SW_SHOWNORMAL - Activates and displays a window. If the window is minimized or maximized, Windows restores it to its original size and position. An application should specify this flag when displaying the window for the first time.

Return Value ********************************************************************************

Returns a value greater than 32 if successful, or an error value that is less than or equal to 32 otherwise. The following table lists the error values. The return value is cast as an HINSTANCE for backward compatibility with 16-bit Windows applications. It is not a true HINSTANCE, however. The only thing that can be done with the returned HINSTANCE is to cast it to an int and compare it with the value 32 or one of the error codes below.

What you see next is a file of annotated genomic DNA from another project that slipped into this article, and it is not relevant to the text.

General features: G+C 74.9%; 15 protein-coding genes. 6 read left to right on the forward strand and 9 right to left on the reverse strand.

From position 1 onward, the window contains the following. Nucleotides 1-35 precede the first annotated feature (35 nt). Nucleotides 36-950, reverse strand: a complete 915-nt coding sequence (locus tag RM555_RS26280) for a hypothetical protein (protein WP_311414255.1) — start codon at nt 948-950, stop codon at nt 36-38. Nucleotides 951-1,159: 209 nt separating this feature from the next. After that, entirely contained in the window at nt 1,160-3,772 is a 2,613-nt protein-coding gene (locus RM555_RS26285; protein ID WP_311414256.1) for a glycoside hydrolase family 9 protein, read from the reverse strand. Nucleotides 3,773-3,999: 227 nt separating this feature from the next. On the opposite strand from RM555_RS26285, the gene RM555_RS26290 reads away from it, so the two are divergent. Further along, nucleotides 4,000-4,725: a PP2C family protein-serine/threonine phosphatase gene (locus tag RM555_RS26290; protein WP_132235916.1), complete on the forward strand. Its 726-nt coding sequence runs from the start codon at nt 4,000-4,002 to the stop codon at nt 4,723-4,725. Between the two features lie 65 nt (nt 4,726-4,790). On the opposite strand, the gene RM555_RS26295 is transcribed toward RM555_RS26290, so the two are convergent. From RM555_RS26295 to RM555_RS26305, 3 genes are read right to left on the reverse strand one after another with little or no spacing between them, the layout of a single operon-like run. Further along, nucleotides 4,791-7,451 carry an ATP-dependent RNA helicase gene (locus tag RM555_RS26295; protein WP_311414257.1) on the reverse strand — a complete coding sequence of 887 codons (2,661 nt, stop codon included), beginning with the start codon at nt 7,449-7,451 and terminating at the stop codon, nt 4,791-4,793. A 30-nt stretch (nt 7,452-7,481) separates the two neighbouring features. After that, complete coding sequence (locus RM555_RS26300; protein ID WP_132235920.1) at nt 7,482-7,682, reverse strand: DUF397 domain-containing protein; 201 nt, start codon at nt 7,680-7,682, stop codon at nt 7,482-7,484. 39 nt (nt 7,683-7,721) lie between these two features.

0 The operating system is out of memory or resources.
ERROR_FILE_NOT_FOUND - The specified file was not found.
ERROR_PATH_NOT_FOUND - The specified path was not found.
ERROR_BAD_FORMAT - The .exe file is invalid (non-Microsoft Win32® .exe or error in .exe image).
SE_ERR_ACCESSDENIED - The operating system denied access to the specified file.
SE_ERR_ASSOCINCOMPLETE - The file name association is incomplete or invalid.
SE_ERR_DDEBUSY - The Dynamic Data Exchange (DDE) transaction could not be completed because other DDE transactions were being processed.
SE_ERR_DDEFAIL - The DDE transaction failed.
SE_ERR_DDETIMEOUT - The DDE transaction could not be completed because the request timed out.
SE_ERR_DLLNOTFOUND - The specified dynamic-link library (DLL) was not found.
SE_ERR_FNF - The specified file was not found.
SE_ERR_NOASSOC - There is no application associated with the given file name extension. This error will also be returned if you attempt to print a file that is not printable.
SE_ERR_OOM - There was not enough memory to complete the operation.
SE_ERR_PNF - The specified path was not found.
SE_ERR_SHARE - A sharing violation occurred.